Alec Nevala-Lee

Thoughts on art, creativity, and the writing life.

“My play is not a restaurant!”

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Maria Dizzia in Eurydice by Sarah Ruhl

What did E.E. Cummings say, something like, “I write about such trite themes as love and death?” Those are all writers’ themes. I think we’re pressed in this country to think about our themes in terms of how they would sound in a grant proposal. So we’re pressed to have smaller issues—I won’t name them—but to write issue plays about tinier issues when I think most writers worth their salt should be kind of contending with love and death. But who has a nugget to say about that that’s compressible that could be in a grant application or that you could say about your own work? In that way, I think plays should be like poems: irreducible in their meaning. I don’t think all playwrights feel that way.

I have this theory that the world is divided into Arthur Millers and Tennessee Williamses. One is kind of an architect, that Arthur Miller kind of builds these structures that are amazing, and at the apex of the structure is a line that is the kind of moral message: “Attention must be paid. It’s all my sons.” And he’d build these amazing structures to contain a moral. So I think morality plays and mystery plays, Miller and Williams. I think Williams is a writer of mystery. It’s more subjective, less [objective], and the meaning is more irreducible. It doesn’t have a moral. It’s more about moment-to-moment experience. When I studied with María Irene Fornés, I always loved, she would get so mad when people would say, “What should I take away from your play?” She would say, “My play is not a restaurant, I do not have a doggie bag! There’s nothing you should take away.” She was fierce about redirecting the attention to the moment of watching. You talk to people about what they remember from a play. Is it ever even the writing? No. That’s the kind of astonishing thing.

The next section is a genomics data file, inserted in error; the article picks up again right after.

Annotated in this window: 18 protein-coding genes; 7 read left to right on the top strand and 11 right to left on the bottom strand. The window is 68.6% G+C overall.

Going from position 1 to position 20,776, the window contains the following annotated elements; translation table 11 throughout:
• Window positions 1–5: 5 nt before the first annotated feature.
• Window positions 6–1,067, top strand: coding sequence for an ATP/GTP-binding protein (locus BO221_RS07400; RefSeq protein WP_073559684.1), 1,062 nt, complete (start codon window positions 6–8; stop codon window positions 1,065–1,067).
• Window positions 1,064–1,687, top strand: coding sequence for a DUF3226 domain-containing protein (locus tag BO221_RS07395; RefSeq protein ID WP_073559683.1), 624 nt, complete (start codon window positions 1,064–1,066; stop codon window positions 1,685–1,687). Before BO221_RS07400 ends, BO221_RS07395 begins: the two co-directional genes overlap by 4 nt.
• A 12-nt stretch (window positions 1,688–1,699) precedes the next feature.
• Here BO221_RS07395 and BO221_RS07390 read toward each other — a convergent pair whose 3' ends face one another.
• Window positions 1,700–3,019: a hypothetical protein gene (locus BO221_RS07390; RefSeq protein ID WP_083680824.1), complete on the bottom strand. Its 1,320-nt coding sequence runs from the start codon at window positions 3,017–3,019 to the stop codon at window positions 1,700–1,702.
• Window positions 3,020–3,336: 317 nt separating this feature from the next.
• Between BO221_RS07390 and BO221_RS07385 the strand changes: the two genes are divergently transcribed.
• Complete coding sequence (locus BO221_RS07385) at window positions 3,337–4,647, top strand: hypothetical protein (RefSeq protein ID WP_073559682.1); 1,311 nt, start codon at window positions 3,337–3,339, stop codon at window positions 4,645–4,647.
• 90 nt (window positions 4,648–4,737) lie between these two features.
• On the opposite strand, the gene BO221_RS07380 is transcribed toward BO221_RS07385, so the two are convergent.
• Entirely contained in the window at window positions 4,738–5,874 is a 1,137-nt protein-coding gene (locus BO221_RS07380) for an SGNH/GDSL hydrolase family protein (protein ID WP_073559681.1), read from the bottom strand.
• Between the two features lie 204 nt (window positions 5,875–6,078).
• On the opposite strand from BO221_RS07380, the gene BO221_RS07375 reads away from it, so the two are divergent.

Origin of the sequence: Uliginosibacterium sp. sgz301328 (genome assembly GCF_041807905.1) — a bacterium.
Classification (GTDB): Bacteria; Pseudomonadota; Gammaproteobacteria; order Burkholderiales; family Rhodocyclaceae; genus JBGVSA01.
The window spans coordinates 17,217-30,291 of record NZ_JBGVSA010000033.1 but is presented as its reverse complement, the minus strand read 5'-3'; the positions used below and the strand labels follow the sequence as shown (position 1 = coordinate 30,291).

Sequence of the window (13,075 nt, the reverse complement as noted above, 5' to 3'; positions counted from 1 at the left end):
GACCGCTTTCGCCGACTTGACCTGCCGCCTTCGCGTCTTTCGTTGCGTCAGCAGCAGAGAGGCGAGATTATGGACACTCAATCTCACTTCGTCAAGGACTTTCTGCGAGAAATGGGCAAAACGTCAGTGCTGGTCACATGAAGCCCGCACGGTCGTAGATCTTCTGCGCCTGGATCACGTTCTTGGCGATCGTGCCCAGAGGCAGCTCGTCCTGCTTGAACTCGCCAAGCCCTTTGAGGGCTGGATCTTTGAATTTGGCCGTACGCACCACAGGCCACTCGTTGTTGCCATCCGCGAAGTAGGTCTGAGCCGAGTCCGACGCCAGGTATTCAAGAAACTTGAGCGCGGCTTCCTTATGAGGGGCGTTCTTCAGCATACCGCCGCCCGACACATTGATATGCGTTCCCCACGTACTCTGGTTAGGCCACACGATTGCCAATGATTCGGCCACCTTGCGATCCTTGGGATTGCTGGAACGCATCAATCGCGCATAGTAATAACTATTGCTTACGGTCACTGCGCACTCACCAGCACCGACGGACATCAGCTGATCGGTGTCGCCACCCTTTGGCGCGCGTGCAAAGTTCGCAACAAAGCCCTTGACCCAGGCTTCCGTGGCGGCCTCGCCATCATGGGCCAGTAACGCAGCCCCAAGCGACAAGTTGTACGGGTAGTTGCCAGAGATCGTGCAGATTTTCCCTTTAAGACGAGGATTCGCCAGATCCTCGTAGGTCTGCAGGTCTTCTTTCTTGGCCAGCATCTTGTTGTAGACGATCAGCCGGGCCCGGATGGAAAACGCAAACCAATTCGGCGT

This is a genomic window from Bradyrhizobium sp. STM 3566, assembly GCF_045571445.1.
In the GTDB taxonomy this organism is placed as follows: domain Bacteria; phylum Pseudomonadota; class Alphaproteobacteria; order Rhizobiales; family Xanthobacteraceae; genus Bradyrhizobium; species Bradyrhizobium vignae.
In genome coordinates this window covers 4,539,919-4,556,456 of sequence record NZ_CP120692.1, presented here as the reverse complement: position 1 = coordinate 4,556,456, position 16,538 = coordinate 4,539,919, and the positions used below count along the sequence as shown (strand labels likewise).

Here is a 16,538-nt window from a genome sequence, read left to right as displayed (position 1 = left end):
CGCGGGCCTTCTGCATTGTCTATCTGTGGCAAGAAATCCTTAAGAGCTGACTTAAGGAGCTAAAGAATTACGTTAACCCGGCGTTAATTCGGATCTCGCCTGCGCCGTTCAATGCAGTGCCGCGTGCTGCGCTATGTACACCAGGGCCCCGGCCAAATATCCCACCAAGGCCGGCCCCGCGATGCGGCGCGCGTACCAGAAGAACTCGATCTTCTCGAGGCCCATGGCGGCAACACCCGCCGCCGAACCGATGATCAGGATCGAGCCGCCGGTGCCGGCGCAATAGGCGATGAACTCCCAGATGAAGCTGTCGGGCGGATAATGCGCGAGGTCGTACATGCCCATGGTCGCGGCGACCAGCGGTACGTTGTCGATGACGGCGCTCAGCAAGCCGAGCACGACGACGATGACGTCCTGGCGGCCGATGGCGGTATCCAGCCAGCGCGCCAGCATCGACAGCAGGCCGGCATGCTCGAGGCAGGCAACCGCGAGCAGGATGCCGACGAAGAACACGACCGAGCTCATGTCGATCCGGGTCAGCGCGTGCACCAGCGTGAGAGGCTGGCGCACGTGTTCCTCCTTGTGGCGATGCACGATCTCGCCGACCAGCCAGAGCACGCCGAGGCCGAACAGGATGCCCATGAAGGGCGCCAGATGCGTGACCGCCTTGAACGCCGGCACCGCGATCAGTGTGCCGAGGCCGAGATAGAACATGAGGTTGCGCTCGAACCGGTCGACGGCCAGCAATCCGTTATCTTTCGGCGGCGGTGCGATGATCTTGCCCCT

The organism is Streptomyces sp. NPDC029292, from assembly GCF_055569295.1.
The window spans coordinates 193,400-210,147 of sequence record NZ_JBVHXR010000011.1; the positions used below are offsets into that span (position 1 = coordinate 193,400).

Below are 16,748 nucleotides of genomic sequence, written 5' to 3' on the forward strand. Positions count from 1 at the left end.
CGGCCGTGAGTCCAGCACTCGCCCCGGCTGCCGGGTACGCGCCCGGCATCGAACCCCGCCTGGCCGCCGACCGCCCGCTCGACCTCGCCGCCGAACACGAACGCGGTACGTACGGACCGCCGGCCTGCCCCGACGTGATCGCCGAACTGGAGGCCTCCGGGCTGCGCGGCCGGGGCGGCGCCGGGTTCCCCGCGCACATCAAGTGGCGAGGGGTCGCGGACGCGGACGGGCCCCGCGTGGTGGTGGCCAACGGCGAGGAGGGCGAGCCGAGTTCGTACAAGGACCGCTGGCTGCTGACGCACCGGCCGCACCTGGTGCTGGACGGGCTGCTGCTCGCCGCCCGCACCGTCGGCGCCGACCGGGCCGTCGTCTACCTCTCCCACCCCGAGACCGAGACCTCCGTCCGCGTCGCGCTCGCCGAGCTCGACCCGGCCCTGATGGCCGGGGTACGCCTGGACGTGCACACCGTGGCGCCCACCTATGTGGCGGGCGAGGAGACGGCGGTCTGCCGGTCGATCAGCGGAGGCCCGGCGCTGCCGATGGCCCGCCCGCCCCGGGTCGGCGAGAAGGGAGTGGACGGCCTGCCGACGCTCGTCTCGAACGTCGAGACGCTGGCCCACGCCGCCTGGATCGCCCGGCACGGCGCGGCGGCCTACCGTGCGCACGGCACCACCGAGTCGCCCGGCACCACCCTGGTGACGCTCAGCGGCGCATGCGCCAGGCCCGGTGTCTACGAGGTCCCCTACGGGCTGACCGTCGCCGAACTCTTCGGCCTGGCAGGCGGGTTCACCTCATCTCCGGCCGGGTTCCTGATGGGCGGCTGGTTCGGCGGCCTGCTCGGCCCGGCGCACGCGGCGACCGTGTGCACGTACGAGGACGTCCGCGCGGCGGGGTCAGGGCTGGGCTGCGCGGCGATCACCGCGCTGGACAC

Sarah Ruhl, in The Playwright at Work: Conversations

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